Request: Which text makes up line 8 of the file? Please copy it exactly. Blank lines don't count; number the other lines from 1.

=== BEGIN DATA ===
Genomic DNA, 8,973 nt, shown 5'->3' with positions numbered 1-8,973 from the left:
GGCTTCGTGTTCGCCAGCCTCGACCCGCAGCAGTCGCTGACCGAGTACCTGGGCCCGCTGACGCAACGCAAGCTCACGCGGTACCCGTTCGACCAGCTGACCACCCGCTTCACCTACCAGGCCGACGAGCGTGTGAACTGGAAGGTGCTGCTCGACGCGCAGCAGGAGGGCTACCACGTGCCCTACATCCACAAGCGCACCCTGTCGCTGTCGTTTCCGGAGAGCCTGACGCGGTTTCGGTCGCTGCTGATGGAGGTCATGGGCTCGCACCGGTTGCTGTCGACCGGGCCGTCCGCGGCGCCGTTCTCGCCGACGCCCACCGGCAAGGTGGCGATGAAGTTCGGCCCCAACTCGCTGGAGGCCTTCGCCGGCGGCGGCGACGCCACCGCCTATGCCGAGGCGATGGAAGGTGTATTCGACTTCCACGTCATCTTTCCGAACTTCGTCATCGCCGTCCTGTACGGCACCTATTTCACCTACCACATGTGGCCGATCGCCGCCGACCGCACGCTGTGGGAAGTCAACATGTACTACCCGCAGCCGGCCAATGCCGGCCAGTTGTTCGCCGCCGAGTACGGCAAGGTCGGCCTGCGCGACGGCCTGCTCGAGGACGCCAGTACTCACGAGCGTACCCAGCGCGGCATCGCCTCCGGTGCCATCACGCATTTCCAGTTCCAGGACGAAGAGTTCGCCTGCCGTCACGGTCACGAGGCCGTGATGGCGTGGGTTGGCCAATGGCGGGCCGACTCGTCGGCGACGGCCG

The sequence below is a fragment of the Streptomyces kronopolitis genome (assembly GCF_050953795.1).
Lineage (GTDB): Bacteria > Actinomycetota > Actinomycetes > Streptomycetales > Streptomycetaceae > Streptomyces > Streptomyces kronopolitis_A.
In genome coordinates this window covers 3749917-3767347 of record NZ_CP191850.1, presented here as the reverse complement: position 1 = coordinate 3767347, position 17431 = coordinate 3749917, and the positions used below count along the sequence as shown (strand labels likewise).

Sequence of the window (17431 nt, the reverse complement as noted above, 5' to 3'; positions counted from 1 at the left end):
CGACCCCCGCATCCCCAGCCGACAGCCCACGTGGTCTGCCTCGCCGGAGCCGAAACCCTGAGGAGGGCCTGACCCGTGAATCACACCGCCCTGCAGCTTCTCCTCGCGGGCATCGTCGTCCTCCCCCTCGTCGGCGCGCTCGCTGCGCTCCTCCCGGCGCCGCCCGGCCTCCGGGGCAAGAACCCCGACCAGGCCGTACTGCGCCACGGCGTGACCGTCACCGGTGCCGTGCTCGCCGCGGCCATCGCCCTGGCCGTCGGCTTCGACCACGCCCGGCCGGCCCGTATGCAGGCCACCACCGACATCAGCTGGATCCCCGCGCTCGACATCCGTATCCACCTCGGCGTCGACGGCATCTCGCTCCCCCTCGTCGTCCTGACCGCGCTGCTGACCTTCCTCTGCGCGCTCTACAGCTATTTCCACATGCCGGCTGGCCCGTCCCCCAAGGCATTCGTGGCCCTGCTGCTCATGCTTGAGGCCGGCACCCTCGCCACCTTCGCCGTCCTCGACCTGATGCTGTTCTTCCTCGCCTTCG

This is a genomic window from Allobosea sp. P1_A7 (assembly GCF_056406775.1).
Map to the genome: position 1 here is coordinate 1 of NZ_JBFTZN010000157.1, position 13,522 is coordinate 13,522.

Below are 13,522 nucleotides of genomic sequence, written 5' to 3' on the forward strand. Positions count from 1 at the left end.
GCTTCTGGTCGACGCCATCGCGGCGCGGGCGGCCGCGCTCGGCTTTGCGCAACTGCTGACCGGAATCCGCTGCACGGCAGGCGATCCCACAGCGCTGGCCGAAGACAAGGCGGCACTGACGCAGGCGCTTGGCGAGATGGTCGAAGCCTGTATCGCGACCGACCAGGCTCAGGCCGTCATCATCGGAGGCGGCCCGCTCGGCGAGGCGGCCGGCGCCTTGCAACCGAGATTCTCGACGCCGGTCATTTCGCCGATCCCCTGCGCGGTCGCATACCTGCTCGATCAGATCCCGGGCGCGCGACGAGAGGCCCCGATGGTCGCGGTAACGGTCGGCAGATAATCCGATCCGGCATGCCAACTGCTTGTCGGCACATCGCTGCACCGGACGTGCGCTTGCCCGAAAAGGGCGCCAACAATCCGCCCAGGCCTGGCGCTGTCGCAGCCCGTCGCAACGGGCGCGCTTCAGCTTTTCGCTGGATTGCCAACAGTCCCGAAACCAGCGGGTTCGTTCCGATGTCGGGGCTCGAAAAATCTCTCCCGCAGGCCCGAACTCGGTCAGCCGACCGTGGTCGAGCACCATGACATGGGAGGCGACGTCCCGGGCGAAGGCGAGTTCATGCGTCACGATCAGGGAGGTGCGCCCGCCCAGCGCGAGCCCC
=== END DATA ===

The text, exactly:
This is a genomic window from Allobosea sp. P1_A7 (assembly GCF_056406775.1).